Penelope Ann Valentine (13 February 1943 - 9 January 2003) was a British music journalist, rock critic, and occasional television personality.
She was born in London, of Jewish and Italian ancestry. In 1959 she became a trainee reporter, first on the Uxbridge Post, and in the early 1960s on Boyfriend, a weekly magazine for teen girls. In 1964, she joined the staff of Disc, a weekly pop music magazine (later Disc and Music Echo), as a journalist and record reviewer, becoming for a time Britain's most influential reviewer of new pop singles. According to fellow journalist Richard Williams, "She was probably the first woman to write about pop music as though it really mattered." She loved soul music, and supported singers such as Aretha Franklin and Marvin Gaye before they became famous. As a young woman, she also wrote articles for a variety of publications on the then-current Swinging London phenomenon. Chris Welch commented that she "was part of a social whirl of receptions, parties and night-clubbing that made Swinging London such fun...The Beatles and Rolling Stones certainly preferred to be interviewed by the vivacious young lady from Disc magazine than by some spotty chap in a raincoat." She also made regular appearances on Juke Box Jury in the mid-1960s.
In 1970 she left Disc to join a new magazine, Sounds, and in 1973 was hired by her friend Elton John to become the press officer for his record label, The Rocket Record Company. She also wrote for Record Mirror, and Melody Maker,  and in the 1970s for the American rock magazine Creem. After a period working in New York, she returned to London in 1975 to help launch another new magazine, Street Life, later joining Time Out before leaving in 1980 to help found the more politically radical City Limits. She became active in a number of bodies, including Women in Media and the National Union of Journalists. After gaining a BA in film studies and English, she then pursued a freelance career teaching and writing. With Vicki Wickham, she wrote a biography of Dusty Springfield, Dancing With Demons (2000).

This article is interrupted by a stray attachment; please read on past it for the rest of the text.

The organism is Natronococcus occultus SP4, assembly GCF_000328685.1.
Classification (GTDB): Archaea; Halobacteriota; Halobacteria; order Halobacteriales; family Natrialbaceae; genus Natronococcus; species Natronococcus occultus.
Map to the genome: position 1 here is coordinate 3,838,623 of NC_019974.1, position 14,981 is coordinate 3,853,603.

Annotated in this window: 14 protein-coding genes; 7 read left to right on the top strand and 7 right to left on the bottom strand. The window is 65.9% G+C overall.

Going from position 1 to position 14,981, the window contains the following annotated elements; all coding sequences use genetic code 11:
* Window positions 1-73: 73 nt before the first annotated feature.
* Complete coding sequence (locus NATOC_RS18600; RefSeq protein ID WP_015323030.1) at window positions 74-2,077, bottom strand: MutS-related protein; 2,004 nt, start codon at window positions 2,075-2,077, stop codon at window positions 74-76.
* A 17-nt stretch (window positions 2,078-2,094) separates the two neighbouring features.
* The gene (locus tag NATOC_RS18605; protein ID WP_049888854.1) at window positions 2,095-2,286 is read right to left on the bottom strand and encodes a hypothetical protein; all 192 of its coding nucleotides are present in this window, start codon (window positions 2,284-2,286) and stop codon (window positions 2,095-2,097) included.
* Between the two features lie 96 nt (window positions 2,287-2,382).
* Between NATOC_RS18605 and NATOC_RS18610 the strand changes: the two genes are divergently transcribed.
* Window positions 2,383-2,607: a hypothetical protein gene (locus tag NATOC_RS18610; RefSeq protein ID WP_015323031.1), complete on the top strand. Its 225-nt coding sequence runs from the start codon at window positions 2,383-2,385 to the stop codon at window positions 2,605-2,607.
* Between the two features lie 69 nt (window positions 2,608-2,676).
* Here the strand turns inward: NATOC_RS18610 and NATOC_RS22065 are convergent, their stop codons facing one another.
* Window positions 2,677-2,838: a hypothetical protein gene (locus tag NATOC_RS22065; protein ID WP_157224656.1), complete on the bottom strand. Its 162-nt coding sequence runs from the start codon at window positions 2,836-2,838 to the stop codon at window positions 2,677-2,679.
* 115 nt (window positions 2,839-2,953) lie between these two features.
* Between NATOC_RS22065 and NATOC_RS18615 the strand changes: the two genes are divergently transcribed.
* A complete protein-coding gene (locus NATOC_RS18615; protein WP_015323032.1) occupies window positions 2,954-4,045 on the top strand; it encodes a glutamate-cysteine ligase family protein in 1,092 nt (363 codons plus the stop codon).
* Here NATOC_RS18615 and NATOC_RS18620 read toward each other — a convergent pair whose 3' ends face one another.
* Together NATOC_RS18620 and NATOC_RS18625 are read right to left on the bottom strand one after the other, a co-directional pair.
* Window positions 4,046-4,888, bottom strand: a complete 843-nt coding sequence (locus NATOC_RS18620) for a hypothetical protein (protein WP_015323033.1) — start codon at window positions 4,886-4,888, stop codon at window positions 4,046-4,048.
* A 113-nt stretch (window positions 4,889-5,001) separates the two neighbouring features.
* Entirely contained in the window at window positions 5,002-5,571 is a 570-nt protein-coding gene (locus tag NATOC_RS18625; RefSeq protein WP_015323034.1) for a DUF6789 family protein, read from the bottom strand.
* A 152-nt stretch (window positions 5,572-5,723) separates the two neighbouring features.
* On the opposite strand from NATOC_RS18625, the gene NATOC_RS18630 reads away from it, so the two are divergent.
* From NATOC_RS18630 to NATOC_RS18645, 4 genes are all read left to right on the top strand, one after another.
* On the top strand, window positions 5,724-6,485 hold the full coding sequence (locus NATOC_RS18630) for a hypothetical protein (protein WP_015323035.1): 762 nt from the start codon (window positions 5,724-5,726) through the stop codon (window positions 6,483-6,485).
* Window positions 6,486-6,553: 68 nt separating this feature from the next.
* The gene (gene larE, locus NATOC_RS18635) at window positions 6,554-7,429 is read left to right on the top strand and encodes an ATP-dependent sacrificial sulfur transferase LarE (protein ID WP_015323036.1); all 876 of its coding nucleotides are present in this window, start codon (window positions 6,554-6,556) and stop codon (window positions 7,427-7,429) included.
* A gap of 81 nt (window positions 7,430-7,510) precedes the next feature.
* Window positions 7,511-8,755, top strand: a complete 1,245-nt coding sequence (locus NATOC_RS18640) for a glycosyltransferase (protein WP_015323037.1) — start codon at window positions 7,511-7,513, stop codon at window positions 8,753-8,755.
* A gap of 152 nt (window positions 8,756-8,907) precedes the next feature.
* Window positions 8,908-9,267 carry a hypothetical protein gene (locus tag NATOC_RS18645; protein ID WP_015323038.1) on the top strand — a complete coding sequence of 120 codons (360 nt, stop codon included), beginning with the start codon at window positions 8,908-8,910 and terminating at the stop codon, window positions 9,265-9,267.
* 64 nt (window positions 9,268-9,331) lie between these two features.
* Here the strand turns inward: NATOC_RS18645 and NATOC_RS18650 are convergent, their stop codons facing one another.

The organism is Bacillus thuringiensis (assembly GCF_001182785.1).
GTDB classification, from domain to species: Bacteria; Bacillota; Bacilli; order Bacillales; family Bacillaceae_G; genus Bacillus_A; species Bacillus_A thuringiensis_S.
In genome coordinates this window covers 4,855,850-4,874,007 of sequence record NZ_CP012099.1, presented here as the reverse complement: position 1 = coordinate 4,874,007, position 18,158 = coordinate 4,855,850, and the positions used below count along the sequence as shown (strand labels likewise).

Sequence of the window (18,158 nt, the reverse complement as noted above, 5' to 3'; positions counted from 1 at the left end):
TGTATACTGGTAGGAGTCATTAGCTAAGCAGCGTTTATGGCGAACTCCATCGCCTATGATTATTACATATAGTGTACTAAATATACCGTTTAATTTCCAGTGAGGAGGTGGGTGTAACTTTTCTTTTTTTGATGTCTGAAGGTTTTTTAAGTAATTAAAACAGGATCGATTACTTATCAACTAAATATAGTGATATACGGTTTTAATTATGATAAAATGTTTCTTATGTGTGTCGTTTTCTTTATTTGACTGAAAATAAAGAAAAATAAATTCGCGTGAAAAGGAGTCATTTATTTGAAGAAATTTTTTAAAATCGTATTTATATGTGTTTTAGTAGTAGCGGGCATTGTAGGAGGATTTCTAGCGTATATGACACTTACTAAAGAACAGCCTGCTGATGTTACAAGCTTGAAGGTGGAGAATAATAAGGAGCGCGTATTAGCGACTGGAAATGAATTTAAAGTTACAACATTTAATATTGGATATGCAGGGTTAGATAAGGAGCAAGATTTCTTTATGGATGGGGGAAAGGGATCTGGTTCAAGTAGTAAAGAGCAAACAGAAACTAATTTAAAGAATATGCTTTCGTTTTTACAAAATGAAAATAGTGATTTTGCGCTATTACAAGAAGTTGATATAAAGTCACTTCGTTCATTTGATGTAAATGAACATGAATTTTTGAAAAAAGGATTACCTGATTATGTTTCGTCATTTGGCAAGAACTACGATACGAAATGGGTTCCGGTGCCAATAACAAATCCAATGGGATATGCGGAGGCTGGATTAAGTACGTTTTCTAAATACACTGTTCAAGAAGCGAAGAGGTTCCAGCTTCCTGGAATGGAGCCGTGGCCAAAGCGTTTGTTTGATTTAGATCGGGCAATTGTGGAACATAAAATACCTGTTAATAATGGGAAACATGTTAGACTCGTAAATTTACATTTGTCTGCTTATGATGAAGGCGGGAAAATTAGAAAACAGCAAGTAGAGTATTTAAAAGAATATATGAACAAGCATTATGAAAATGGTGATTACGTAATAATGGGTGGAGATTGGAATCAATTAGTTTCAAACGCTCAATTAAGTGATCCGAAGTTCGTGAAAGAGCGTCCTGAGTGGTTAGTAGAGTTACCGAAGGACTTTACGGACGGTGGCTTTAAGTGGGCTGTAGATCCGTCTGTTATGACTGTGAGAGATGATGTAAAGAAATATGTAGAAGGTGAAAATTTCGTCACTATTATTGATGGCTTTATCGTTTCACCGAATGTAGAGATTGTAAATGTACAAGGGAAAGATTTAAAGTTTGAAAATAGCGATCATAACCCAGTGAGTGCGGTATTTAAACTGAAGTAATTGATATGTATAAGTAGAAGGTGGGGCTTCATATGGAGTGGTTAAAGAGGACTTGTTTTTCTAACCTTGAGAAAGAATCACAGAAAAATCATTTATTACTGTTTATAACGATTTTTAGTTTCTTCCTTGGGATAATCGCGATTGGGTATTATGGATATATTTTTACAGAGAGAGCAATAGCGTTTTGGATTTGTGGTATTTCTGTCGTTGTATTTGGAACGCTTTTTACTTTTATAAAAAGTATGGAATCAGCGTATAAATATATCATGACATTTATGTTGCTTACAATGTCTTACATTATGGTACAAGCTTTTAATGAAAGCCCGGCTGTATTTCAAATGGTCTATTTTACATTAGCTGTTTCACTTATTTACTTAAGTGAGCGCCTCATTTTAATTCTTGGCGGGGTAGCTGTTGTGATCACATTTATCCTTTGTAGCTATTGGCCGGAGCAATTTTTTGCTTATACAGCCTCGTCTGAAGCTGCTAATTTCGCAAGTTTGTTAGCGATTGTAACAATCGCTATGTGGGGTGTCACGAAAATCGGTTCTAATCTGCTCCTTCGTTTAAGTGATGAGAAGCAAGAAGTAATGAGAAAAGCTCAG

She died at the age of 59 after suffering from cancer for some time.
- Dancing with Demons: The Authorised Biography of Dusty Springfield, Penny Valentine and Vicki Wickham, Hodder & Stoughton Ltd, Aug 2000, ISBN 0-340-76673-5
- Review of Dancing with Demons, "You don't have to say you love me", The Observer, September 3, 2000, Barbara Ellen
- Penny Valentine interviewed on the Pop Chronicles (1969).
- Obituary, Richard Williams, The Guardian.